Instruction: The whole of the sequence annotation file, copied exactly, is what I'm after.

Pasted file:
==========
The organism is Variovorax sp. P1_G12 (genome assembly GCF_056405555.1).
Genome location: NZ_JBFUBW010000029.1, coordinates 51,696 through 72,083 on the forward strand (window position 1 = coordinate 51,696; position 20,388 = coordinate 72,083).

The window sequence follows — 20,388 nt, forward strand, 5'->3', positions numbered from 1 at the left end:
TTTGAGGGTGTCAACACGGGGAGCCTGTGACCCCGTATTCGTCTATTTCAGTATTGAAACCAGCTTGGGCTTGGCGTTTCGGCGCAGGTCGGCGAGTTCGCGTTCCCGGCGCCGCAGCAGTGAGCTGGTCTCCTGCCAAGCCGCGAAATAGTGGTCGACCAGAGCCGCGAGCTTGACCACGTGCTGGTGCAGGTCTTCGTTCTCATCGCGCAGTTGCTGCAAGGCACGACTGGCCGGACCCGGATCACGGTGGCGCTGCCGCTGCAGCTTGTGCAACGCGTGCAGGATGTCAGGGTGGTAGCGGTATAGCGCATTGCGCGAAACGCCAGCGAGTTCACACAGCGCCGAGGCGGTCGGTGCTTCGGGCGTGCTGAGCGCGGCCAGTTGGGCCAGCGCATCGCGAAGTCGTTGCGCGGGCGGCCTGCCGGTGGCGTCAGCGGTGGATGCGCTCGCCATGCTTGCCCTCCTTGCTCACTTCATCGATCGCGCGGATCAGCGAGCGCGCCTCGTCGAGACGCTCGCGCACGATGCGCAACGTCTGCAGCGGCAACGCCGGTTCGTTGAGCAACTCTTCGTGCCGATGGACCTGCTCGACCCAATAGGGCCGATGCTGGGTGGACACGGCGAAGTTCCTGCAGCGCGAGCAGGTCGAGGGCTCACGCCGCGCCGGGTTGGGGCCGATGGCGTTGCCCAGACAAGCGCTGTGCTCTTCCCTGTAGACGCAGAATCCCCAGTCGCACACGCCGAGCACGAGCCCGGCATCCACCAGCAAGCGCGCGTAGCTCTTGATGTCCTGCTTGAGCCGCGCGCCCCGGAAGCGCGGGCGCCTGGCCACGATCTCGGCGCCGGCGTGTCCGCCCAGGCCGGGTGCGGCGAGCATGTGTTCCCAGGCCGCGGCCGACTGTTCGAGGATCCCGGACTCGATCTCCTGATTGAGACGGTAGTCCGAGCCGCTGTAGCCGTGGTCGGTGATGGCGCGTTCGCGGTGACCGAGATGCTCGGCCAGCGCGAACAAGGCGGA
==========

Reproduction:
The organism is Variovorax sp. P1_G12 (genome assembly GCF_056405555.1).
Genome location: NZ_JBFUBW010000029.1, coordinates 51,696 through 72,083 on the forward strand (window position 1 = coordinate 51,696; position 20,388 = coordinate 72,083).

The window sequence follows — 20,388 nt, forward strand, 5'->3', positions numbered from 1 at the left end:
TTTGAGGGTGTCAACACGGGGAGCCTGTGACCCCGTATTCGTCTATTTCAGTATTGAAACCAGCTTGGGCTTGGCGTTTCGGCGCAGGTCGGCGAGTTCGCGTTCCCGGCGCCGCAGCAGTGAGCTGGTCTCCTGCCAAGCCGCGAAATAGTGGTCGACCAGAGCCGCGAGCTTGACCACGTGCTGGTGCAGGTCTTCGTTCTCATCGCGCAGTTGCTGCAAGGCACGACTGGCCGGACCCGGATCACGGTGGCGCTGCCGCTGCAGCTTGTGCAACGCGTGCAGGATGTCAGGGTGGTAGCGGTATAGCGCATTGCGCGAAACGCCAGCGAGTTCACACAGCGCCGAGGCGGTCGGTGCTTCGGGCGTGCTGAGCGCGGCCAGTTGGGCCAGCGCATCGCGAAGTCGTTGCGCGGGCGGCCTGCCGGTGGCGTCAGCGGTGGATGCGCTCGCCATGCTTGCCCTCCTTGCTCACTTCATCGATCGCGCGGATCAGCGAGCGCGCCTCGTCGAGACGCTCGCGCACGATGCGCAACGTCTGCAGCGGCAACGCCGGTTCGTTGAGCAACTCTTCGTGCCGATGGACCTGCTCGACCCAATAGGGCCGATGCTGGGTGGACACGGCGAAGTTCCTGCAGCGCGAGCAGGTCGAGGGCTCACGCCGCGCCGGGTTGGGGCCGATGGCGTTGCCCAGACAAGCGCTGTGCTCTTCCCTGTAGACGCAGAATCCCCAGTCGCACACGCCGAGCACGAGCCCGGCATCCACCAGCAAGCGCGCGTAGCTCTTGATGTCCTGCTTGAGCCGCGCGCCCCGGAAGCGCGGGCGCCTGGCCACGATCTCGGCGCCGGCGTGTCCGCCCAGGCCGGGTGCGGCGAGCATGTGTTCCCAGGCCGCGGCCGACTGTTCGAGGATCCCGGACTCGATCTCCTGATTGAGACGGTAGTCCGAGCCGCTGTAGCCGTGGTCGGTGATGGCGCGTTCGCGGTGACCGAGATGCTCGGCCAGCGCGAACAAGGCGGA